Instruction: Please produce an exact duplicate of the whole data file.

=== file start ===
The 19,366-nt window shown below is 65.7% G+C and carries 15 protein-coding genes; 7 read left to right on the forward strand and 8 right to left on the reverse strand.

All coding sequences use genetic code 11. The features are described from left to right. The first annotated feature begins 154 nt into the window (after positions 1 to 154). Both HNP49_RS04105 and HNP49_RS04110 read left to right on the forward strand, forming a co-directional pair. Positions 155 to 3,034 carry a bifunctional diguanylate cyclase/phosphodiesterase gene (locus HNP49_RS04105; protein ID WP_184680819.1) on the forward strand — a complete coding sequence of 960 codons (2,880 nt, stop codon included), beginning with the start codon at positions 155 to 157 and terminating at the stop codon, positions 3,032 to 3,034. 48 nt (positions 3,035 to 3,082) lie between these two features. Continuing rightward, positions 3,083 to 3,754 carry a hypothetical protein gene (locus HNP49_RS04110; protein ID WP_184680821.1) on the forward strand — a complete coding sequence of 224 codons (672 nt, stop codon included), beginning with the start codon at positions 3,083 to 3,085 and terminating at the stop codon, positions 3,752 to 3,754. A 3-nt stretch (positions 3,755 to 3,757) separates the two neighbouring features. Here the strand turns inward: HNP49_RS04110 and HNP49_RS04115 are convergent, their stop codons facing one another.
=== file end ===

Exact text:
The 19,366-nt window shown below is 65.7% G+C and carries 15 protein-coding genes; 7 read left to right on the forward strand and 8 right to left on the reverse strand.

All coding sequences use genetic code 11. The features are described from left to right. The first annotated feature begins 154 nt into the window (after positions 1 to 154). Both HNP49_RS04105 and HNP49_RS04110 read left to right on the forward strand, forming a co-directional pair. Positions 155 to 3,034 carry a bifunctional diguanylate cyclase/phosphodiesterase gene (locus HNP49_RS04105; protein ID WP_184680819.1) on the forward strand — a complete coding sequence of 960 codons (2,880 nt, stop codon included), beginning with the start codon at positions 155 to 157 and terminating at the stop codon, positions 3,032 to 3,034. 48 nt (positions 3,035 to 3,082) lie between these two features. Continuing rightward, positions 3,083 to 3,754 carry a hypothetical protein gene (locus HNP49_RS04110; protein ID WP_184680821.1) on the forward strand — a complete coding sequence of 224 codons (672 nt, stop codon included), beginning with the start codon at positions 3,083 to 3,085 and terminating at the stop codon, positions 3,752 to 3,754. A 3-nt stretch (positions 3,755 to 3,757) separates the two neighbouring features. Here the strand turns inward: HNP49_RS04110 and HNP49_RS04115 are convergent, their stop codons facing one another.